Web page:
2011 U.S.-Islamic World Forum Held In The U.S.; Many Global Muslim Brotherhood Leaders Attended


The U.S.-Islamic World Forum, sponsored by the Brookings Institution, has reported that it’s 2011 event was held in the US for the first time and included a large number of individuals tied to the Global Muslim Brotherhood as well as their supporters including the following persons from outside the US:

  • Anwar Ibrahim (speaker) (Malaysian opposition politician with many ties to the Global Muslim Brotherhood)
  • Farhan Nizami (Director, Oxford Center for Islamic Studies with many ties to the Global Muslim Brotherhood
  • Mustafa Ceric (Grand Mufti of Bosnia, European Council for Fatwa and Research)
  • Jasser Auda (Qatar Foundation, member of multiple U.S. Muslim Brotherhood organizations)

Leader of the U.S. Muslim Brotherhood attending:

  • Ahmed Younis (Gallup Center for Muslim Studies, former Muslim Public Affairs Council)

Founder and President,U.S. government officials tied to the U.S. Muslim Brotherhood included:

  • Keith Ellison (speaker) (supported by the Muslim American Society)
  • Dahlia Mogahed (speaker) (Obama Faith Adviser, likely family and other ties to the Muslim Brotherhood)
  • Rashad Hussein (speaker) (US Envoy to the OIC, associated with the U.S. Muslim Brotherhood)

U.S. academics known to be sympathetic to the Global Muslim Brotherhood included:

  • Marc Lynch (good relations with Egyptian Muslim Brotherhood)
  • Juan Cole (University of Michigan)
  • Peter Mandaville (George Mason University funded by International Institute of Islamic Thought)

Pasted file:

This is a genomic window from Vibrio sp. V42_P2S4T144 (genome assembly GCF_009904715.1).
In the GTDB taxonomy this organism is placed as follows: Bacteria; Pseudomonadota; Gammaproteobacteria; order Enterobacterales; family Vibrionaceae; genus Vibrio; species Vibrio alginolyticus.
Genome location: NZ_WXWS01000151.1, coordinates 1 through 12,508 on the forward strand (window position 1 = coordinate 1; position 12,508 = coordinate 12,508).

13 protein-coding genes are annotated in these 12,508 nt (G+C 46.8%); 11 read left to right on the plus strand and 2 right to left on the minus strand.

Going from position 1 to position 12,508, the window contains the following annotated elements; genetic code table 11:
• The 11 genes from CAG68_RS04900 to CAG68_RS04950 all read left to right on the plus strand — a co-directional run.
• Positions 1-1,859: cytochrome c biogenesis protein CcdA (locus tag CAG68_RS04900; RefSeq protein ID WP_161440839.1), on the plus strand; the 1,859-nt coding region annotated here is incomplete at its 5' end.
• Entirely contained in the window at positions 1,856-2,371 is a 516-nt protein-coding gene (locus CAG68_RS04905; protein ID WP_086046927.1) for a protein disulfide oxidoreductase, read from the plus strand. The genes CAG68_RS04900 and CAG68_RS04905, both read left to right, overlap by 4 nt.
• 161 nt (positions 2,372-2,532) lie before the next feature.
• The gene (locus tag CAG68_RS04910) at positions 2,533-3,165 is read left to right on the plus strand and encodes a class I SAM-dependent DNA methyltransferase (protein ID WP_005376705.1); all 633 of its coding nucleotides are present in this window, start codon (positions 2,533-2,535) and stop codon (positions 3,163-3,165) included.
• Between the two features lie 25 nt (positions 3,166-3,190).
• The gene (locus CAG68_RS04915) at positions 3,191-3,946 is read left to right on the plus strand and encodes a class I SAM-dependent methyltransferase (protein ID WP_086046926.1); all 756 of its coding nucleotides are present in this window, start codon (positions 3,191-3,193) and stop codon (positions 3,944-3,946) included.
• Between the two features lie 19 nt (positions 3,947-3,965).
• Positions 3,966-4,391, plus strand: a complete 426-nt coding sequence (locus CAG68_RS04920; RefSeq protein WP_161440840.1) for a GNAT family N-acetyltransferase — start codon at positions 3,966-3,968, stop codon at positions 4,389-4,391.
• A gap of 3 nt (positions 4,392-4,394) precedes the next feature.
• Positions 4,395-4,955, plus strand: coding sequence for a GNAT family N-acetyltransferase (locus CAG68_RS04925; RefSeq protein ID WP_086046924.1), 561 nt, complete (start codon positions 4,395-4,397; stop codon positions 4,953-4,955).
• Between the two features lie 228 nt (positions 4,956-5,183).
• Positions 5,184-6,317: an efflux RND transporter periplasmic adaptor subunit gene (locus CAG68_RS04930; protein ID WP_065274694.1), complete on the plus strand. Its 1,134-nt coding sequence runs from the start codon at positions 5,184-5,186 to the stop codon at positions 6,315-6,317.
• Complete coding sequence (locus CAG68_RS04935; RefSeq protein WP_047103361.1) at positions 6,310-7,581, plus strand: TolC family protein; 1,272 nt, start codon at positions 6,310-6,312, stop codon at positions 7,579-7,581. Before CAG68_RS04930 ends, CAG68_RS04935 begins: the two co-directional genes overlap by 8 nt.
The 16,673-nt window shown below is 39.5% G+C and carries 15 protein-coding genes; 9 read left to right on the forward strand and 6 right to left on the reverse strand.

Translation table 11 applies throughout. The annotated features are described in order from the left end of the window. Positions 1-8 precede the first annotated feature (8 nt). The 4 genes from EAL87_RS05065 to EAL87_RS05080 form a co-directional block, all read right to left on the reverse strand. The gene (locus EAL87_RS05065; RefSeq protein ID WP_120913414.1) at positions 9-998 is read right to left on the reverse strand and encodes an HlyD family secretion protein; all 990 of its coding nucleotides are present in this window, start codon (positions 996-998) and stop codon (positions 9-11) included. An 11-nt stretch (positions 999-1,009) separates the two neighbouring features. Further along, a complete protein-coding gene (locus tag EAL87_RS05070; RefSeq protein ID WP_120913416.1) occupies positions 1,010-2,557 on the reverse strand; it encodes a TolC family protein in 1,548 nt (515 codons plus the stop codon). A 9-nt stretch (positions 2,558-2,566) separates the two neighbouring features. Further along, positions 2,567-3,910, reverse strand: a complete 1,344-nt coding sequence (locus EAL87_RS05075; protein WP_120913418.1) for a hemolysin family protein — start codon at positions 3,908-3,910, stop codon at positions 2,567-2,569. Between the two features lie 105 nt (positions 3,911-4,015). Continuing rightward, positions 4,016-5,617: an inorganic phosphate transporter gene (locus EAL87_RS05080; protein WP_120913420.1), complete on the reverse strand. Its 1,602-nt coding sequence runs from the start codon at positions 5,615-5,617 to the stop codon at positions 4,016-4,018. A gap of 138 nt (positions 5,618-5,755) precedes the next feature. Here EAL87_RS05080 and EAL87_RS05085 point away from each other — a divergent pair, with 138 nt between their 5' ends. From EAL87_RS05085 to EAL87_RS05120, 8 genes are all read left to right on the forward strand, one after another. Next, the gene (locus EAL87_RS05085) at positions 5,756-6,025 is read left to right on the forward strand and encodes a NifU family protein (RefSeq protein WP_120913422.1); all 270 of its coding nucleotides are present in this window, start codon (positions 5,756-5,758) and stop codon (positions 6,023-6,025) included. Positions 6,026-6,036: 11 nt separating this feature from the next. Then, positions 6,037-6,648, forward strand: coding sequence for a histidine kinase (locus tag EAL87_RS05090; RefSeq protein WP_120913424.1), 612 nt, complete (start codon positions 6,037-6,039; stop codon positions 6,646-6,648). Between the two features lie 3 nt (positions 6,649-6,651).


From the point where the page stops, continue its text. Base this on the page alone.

The conference also included prominent and former U.S. politicians, most notably Secretary of State Hillary Clinton, Senator John Kerry, and Zbigniew Brzezinski as well as leaders and scholars from many US think tanks and NGO’s such as the Brookings Institution, the Council on Foreign Relations, and the International Crisis Group.

The forum describes itself as follows:

The U.S.-Islamic World Forum is designed to bring together leaders in the realms of politics, business, media, academia, and civil society from across the Islamic world (including Muslim communities in Africa, Asia, Europe, and the Middle East) and the United States. The Forum seeks to serve as both a convening body and catalyst for positive action. Therefore, its focus is not on dialogue just for dialogue’s sake, but on developing actionable agendas for government, civil society, and the private sector.

Previous posts have discussed the 2010, 2009, and 2008 Forums, all held outside the U.S. and which also included many Global Muslim Brotherhood leaders.


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